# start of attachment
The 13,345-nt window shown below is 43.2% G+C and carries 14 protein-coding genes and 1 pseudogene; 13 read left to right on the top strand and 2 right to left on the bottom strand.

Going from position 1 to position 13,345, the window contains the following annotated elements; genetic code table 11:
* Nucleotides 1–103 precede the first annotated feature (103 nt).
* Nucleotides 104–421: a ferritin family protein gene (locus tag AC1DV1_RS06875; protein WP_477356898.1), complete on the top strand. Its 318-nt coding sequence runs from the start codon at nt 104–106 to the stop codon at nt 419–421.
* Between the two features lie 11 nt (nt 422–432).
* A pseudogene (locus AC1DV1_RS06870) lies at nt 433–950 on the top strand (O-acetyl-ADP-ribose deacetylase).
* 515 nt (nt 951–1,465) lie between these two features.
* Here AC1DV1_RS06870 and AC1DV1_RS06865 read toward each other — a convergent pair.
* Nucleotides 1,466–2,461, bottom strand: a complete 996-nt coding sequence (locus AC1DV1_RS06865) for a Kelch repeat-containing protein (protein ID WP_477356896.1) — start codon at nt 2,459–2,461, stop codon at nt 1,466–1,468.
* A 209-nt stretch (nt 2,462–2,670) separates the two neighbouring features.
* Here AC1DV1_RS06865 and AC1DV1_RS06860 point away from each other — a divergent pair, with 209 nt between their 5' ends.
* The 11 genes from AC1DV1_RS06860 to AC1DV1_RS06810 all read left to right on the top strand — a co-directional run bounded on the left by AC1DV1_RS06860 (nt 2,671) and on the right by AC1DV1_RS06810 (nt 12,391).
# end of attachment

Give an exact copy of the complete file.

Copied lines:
The 13,345-nt window shown below is 43.2% G+C and carries 14 protein-coding genes and 1 pseudogene; 13 read left to right on the top strand and 2 right to left on the bottom strand.

Going from position 1 to position 13,345, the window contains the following annotated elements; genetic code table 11:
* Nucleotides 1–103 precede the first annotated feature (103 nt).
* Nucleotides 104–421: a ferritin family protein gene (locus tag AC1DV1_RS06875; protein WP_477356898.1), complete on the top strand. Its 318-nt coding sequence runs from the start codon at nt 104–106 to the stop codon at nt 419–421.
* Between the two features lie 11 nt (nt 422–432).
* A pseudogene (locus AC1DV1_RS06870) lies at nt 433–950 on the top strand (O-acetyl-ADP-ribose deacetylase).
* 515 nt (nt 951–1,465) lie between these two features.
* Here AC1DV1_RS06870 and AC1DV1_RS06865 read toward each other — a convergent pair.
* Nucleotides 1,466–2,461, bottom strand: a complete 996-nt coding sequence (locus AC1DV1_RS06865) for a Kelch repeat-containing protein (protein ID WP_477356896.1) — start codon at nt 2,459–2,461, stop codon at nt 1,466–1,468.
* A 209-nt stretch (nt 2,462–2,670) separates the two neighbouring features.
* Here AC1DV1_RS06865 and AC1DV1_RS06860 point away from each other — a divergent pair, with 209 nt between their 5' ends.
* The 11 genes from AC1DV1_RS06860 to AC1DV1_RS06810 all read left to right on the top strand — a co-directional run bounded on the left by AC1DV1_RS06860 (nt 2,671) and on the right by AC1DV1_RS06810 (nt 12,391).